All of these small compromises add up to some pretty big personal consequences. They can reduce you to a one-dimensional author and take away from the joy of being exactly who you are. Every new project can become a contest between using your true voice or attracting more readers. It's a juggling act that wears away at you—and one that ultimately homogenizes what’s available to read.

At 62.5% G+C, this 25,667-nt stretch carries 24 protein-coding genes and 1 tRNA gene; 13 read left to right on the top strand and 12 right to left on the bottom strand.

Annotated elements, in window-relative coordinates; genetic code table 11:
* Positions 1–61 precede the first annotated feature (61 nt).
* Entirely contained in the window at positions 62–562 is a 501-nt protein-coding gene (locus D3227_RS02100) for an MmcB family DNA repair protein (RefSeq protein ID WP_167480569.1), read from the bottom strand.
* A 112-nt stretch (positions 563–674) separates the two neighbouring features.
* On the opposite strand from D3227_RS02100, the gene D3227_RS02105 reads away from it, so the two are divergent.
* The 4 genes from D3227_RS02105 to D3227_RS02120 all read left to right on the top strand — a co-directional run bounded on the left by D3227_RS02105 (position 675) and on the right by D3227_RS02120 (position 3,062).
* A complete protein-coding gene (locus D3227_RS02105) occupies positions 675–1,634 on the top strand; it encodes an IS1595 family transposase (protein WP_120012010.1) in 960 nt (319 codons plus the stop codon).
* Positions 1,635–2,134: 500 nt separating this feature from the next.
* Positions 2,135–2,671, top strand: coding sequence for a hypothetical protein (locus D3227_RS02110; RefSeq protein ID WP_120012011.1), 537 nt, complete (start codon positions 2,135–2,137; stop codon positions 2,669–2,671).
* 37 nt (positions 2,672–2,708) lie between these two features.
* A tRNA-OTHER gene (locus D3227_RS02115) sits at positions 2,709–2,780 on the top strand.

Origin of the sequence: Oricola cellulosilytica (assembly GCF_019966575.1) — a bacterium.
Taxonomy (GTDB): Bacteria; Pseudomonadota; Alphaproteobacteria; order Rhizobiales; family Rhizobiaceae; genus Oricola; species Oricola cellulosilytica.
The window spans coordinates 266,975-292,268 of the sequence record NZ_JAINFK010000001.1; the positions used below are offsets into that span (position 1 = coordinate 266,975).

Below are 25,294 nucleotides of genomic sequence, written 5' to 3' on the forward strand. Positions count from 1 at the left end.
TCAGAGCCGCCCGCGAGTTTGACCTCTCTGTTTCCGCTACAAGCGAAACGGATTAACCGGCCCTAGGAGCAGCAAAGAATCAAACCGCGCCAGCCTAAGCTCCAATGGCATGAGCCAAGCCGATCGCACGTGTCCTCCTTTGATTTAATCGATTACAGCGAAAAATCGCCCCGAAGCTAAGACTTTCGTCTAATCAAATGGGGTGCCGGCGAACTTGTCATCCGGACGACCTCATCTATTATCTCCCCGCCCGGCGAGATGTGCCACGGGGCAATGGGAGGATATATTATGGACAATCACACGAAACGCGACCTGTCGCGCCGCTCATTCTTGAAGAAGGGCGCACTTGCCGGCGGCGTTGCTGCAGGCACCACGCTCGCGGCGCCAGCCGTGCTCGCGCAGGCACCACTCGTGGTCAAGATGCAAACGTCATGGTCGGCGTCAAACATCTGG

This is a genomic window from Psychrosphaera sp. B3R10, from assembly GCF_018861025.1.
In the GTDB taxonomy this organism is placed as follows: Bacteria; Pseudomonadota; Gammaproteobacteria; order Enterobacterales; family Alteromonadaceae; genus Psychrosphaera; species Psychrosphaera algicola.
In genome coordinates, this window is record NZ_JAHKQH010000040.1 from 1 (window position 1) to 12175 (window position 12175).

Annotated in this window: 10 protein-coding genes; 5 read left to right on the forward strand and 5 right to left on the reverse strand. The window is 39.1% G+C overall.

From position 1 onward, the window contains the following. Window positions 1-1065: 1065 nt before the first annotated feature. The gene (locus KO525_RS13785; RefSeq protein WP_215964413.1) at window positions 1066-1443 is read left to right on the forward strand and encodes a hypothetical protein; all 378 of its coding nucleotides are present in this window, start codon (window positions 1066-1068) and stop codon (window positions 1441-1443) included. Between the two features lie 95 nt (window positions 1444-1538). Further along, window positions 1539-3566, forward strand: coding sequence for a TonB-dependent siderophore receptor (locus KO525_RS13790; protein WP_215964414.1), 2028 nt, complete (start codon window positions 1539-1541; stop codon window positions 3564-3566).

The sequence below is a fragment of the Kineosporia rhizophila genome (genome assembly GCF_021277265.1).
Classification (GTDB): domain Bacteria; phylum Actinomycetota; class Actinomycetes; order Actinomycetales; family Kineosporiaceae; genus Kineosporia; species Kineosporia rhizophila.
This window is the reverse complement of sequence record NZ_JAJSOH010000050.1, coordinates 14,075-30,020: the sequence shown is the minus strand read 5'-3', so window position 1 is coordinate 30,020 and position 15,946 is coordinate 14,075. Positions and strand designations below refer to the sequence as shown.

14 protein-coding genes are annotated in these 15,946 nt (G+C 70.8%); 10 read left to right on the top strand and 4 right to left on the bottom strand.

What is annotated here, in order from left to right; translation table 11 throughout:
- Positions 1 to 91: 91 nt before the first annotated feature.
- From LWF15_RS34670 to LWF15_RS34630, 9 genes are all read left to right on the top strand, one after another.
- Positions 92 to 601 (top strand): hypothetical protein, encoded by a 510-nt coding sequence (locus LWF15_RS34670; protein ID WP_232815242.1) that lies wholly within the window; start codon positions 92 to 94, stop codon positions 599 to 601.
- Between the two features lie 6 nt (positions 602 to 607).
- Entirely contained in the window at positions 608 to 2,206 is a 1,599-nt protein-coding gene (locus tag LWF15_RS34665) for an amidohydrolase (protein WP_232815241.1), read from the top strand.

I never realized how strong this dynamic was until I discovered a way to break free from it. It came in the most unlikely of opportunities: an invitation to read at an event called Noir at the Bar. The concept of NOTB is simple. People who appreciate other people’s viewpoints come together at a bar, order cocktails, then listen as six to eight pre-scheduled authors read from their work. Each author reads for no more than fifteen minutes. When it's your turn in the spotlight, something magical happens. A hush falls over the room as you stare out at fellow human beings happy to be right there with you, away from screens and stress and life’s pressures, all gathered in the same room because they love words just as much as you do. The darkened room creates an atmosphere of contemplation. The cocktails help everyone relax. The sheer civility of it all is absolutely amazing. Plus it's a transient performance so, essentially, remarkably judgement free. As a result, NOTB gives you freedom as an author to experiment with work outside your comfort zone, to try out a new voice, to show a different side of who you are. All of those things can put the joy back in your writing and strengthen your core voice.